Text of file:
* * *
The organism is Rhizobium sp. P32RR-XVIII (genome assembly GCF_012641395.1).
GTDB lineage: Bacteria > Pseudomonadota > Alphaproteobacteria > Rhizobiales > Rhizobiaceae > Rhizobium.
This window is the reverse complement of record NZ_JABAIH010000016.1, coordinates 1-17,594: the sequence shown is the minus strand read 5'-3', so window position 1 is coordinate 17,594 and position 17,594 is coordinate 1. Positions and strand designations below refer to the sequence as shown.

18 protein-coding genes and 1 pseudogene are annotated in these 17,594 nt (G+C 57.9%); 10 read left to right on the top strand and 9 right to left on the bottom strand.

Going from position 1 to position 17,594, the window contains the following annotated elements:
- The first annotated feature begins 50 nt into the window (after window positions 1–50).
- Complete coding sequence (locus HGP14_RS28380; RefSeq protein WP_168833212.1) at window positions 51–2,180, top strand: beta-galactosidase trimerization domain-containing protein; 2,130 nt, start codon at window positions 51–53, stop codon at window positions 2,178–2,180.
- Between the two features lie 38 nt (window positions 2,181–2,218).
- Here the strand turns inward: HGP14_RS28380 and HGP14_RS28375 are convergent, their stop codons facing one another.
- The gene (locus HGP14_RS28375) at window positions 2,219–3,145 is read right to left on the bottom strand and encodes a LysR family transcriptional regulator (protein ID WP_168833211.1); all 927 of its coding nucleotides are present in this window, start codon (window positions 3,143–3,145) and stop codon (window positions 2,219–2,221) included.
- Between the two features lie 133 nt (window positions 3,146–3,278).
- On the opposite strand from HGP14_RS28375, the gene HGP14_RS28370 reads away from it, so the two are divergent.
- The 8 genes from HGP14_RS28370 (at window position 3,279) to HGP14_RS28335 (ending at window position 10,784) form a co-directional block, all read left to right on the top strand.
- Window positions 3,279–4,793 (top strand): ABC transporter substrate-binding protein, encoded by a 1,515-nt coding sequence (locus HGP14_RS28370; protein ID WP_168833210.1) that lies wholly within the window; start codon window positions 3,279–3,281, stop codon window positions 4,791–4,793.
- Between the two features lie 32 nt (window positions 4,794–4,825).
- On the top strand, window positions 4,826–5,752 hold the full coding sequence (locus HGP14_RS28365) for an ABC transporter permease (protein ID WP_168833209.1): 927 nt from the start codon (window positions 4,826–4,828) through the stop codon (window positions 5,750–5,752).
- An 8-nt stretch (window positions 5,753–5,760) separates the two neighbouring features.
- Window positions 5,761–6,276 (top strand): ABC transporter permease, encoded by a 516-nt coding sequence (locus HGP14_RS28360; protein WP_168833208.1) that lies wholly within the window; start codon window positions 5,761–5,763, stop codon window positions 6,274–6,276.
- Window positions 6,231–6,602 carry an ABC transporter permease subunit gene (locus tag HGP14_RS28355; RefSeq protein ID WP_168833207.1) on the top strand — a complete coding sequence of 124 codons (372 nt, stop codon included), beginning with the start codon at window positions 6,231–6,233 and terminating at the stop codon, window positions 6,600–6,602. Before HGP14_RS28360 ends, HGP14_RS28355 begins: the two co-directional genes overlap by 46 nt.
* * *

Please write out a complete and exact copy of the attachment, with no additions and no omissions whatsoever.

The organism is Rhizobium sp. P32RR-XVIII (genome assembly GCF_012641395.1).
GTDB lineage: Bacteria > Pseudomonadota > Alphaproteobacteria > Rhizobiales > Rhizobiaceae > Rhizobium.
This window is the reverse complement of record NZ_JABAIH010000016.1, coordinates 1-17,594: the sequence shown is the minus strand read 5'-3', so window position 1 is coordinate 17,594 and position 17,594 is coordinate 1. Positions and strand designations below refer to the sequence as shown.

18 protein-coding genes and 1 pseudogene are annotated in these 17,594 nt (G+C 57.9%); 10 read left to right on the top strand and 9 right to left on the bottom strand.

Going from position 1 to position 17,594, the window contains the following annotated elements:
- The first annotated feature begins 50 nt into the window (after window positions 1–50).
- Complete coding sequence (locus HGP14_RS28380; RefSeq protein WP_168833212.1) at window positions 51–2,180, top strand: beta-galactosidase trimerization domain-containing protein; 2,130 nt, start codon at window positions 51–53, stop codon at window positions 2,178–2,180.
- Between the two features lie 38 nt (window positions 2,181–2,218).
- Here the strand turns inward: HGP14_RS28380 and HGP14_RS28375 are convergent, their stop codons facing one another.
- The gene (locus HGP14_RS28375) at window positions 2,219–3,145 is read right to left on the bottom strand and encodes a LysR family transcriptional regulator (protein ID WP_168833211.1); all 927 of its coding nucleotides are present in this window, start codon (window positions 3,143–3,145) and stop codon (window positions 2,219–2,221) included.
- Between the two features lie 133 nt (window positions 3,146–3,278).
- On the opposite strand from HGP14_RS28375, the gene HGP14_RS28370 reads away from it, so the two are divergent.
- The 8 genes from HGP14_RS28370 (at window position 3,279) to HGP14_RS28335 (ending at window position 10,784) form a co-directional block, all read left to right on the top strand.
- Window positions 3,279–4,793 (top strand): ABC transporter substrate-binding protein, encoded by a 1,515-nt coding sequence (locus HGP14_RS28370; protein ID WP_168833210.1) that lies wholly within the window; start codon window positions 3,279–3,281, stop codon window positions 4,791–4,793.
- Between the two features lie 32 nt (window positions 4,794–4,825).
- On the top strand, window positions 4,826–5,752 hold the full coding sequence (locus HGP14_RS28365) for an ABC transporter permease (protein ID WP_168833209.1): 927 nt from the start codon (window positions 4,826–4,828) through the stop codon (window positions 5,750–5,752).
- An 8-nt stretch (window positions 5,753–5,760) separates the two neighbouring features.
- Window positions 5,761–6,276 (top strand): ABC transporter permease, encoded by a 516-nt coding sequence (locus HGP14_RS28360; protein WP_168833208.1) that lies wholly within the window; start codon window positions 5,761–5,763, stop codon window positions 6,274–6,276.
- Window positions 6,231–6,602 carry an ABC transporter permease subunit gene (locus tag HGP14_RS28355; RefSeq protein ID WP_168833207.1) on the top strand — a complete coding sequence of 124 codons (372 nt, stop codon included), beginning with the start codon at window positions 6,231–6,233 and terminating at the stop codon, window positions 6,600–6,602. Before HGP14_RS28360 ends, HGP14_RS28355 begins: the two co-directional genes overlap by 46 nt.